The Telegraph
Since 1st March, 1999
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Army shares Naga talks hope

New Delhi/Rangiya (Assam), Jan. 24: Barely a few hours after NSCN (I-M) leaders Th. Muivah and Isak Chisi Swu flew out of the country today, the army expressed the hope that the landmark talks would have a “positive impact” on insurgent outfits in the Northeast. Before boarding the flight to Amsterdam, the two NSCN (I-M) leaders, too, echoed a similar view.

Asked to leave a message for the many militant outfits his organisation had inspired, Muivah said: “If the government of India is prepared to talk to them (insurgent outfits), we shall certainly tell them that they, too, should be prepared to understand the government. We will also ask our friends to be prepared to find a better solution.”

In his first reaction, the commander of 4 Corps, headquartered in Tezpur, Lt. Gen. Mohinder Singh, said the Naga peace process would make other militants realise that “gun-culture has no role to play in the country”.

Addressing a news conference at the headquarters of the Red Horns division in Lower Assam’s Rangiya today — where 27 militants of the NDFB and the Ulfa surrendered — the army official said the Naga talks would definitely attract other militant outfits to the negotiation table.

“Every conflict in the world has to end at the negotiation table. Be it the World War I or II, the Indo-Pak conflict of 1965 and 1971 or the insurgency in Mizoram, the warring sides had to sit together. Only talks can lead to an agreement to resolve differences,” he said.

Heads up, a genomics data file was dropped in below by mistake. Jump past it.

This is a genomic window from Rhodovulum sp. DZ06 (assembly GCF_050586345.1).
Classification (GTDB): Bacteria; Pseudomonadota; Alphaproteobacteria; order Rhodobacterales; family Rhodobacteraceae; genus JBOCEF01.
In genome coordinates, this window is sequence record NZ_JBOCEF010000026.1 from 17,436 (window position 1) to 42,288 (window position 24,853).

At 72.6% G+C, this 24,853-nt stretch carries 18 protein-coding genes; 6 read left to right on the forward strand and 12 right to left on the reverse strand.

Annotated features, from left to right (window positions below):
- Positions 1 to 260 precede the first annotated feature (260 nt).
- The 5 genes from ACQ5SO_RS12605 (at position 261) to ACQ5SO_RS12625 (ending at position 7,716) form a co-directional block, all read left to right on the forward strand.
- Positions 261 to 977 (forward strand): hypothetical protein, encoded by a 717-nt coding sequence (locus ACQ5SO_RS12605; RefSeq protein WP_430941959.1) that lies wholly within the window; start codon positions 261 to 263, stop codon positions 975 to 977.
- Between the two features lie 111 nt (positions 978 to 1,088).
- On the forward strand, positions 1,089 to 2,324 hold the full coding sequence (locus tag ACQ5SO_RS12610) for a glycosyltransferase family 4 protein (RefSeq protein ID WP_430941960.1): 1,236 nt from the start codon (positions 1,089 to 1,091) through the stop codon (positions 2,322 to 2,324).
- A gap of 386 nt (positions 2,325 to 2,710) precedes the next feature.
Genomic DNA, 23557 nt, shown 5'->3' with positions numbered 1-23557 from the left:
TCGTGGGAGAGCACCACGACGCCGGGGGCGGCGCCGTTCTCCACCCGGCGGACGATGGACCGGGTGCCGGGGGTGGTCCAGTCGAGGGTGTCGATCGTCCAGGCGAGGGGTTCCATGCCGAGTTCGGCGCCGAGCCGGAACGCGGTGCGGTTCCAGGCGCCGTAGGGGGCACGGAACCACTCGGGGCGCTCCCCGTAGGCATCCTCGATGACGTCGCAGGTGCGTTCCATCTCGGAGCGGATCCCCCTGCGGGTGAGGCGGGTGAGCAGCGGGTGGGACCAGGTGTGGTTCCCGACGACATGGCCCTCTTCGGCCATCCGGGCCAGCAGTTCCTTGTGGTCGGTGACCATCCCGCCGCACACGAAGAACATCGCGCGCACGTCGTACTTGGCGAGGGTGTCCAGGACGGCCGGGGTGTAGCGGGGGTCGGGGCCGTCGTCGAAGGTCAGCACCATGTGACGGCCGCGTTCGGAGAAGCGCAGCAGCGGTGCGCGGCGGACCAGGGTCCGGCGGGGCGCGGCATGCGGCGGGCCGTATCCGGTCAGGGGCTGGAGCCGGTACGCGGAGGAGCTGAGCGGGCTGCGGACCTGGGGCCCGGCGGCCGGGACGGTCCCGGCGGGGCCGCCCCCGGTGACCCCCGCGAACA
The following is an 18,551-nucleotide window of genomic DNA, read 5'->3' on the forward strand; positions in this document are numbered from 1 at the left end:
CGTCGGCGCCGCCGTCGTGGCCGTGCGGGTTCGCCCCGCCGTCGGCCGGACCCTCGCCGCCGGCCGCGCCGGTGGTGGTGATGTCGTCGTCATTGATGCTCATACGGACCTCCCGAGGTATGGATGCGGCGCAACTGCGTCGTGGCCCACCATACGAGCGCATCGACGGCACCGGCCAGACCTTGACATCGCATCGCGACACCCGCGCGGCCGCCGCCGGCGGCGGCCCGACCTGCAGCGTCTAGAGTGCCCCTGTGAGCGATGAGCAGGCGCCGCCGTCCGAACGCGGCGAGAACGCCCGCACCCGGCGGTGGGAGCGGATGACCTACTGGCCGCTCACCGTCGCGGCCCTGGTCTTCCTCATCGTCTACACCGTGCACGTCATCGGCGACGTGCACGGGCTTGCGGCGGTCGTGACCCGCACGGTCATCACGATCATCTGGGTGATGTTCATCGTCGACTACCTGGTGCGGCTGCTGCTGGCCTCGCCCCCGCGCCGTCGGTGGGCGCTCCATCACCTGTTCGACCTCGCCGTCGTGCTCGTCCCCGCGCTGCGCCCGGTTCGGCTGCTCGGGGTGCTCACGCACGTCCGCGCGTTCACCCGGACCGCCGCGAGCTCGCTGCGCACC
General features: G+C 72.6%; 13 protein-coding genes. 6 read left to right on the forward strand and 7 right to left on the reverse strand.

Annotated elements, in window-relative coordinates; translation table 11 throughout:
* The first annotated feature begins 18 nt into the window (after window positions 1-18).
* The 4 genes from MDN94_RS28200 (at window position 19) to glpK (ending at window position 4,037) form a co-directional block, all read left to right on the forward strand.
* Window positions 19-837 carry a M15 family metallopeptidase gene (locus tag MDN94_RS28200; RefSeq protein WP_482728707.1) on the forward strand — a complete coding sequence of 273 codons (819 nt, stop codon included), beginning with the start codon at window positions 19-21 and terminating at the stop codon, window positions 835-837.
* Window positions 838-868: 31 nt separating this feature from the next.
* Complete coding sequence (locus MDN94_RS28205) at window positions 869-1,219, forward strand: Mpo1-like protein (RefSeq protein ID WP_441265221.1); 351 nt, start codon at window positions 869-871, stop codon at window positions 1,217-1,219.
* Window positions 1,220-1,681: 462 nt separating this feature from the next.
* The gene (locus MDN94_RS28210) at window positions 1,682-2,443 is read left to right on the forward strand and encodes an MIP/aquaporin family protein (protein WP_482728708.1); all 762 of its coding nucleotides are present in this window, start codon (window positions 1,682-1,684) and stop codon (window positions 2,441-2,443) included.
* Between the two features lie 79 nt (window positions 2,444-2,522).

The general said the militancy movement in Assam had registered a “curve”. Today’s surrender was proof of this, he said. The army is implementing a strategy to cut off the resources and supplies of the militants to compel them to opt for negotiations, he said.

In the past six months, about 60 people have been arrested in Lower Assam by the army as part of its drive to control the militants’ resources, he said.

In Delhi, Muivah criticised the policies pursued by former Naga leaders, terming them “blunders” that lacked transparency. “Naga leaders had committed blunders and the negotiations (that were) carried out lacked transparency. But we will keep the talks transparent,” he told a group of Naga students at the airport.

NSCN (I-M) chairman Swu briefed the crowd on the developments that had taken place since their arrival in the capital on January 9. “We met the Prime Minister, deputy Prime Minister and other political leaders. The talks have begun on a positive note and we are sure of reaching a solution soon,” he said, as he shook hands with the students.

The Naga leaders also said they would ask other insurgent groups of the region “to be prepared to understand” the Centre’s point of view, if they were invited for negotiations. “We are sure they (these outfits) have got many things to learn from this experience of ours,” Muivah said.

On the recent statements of Manipur chief minister Ibobi Singh regarding the state’s territorial integrity, the leaders said they were “satisfied” with the Centre’s clarification but insisted that the peace talks would continue on all issues, including the unification of Naga areas.

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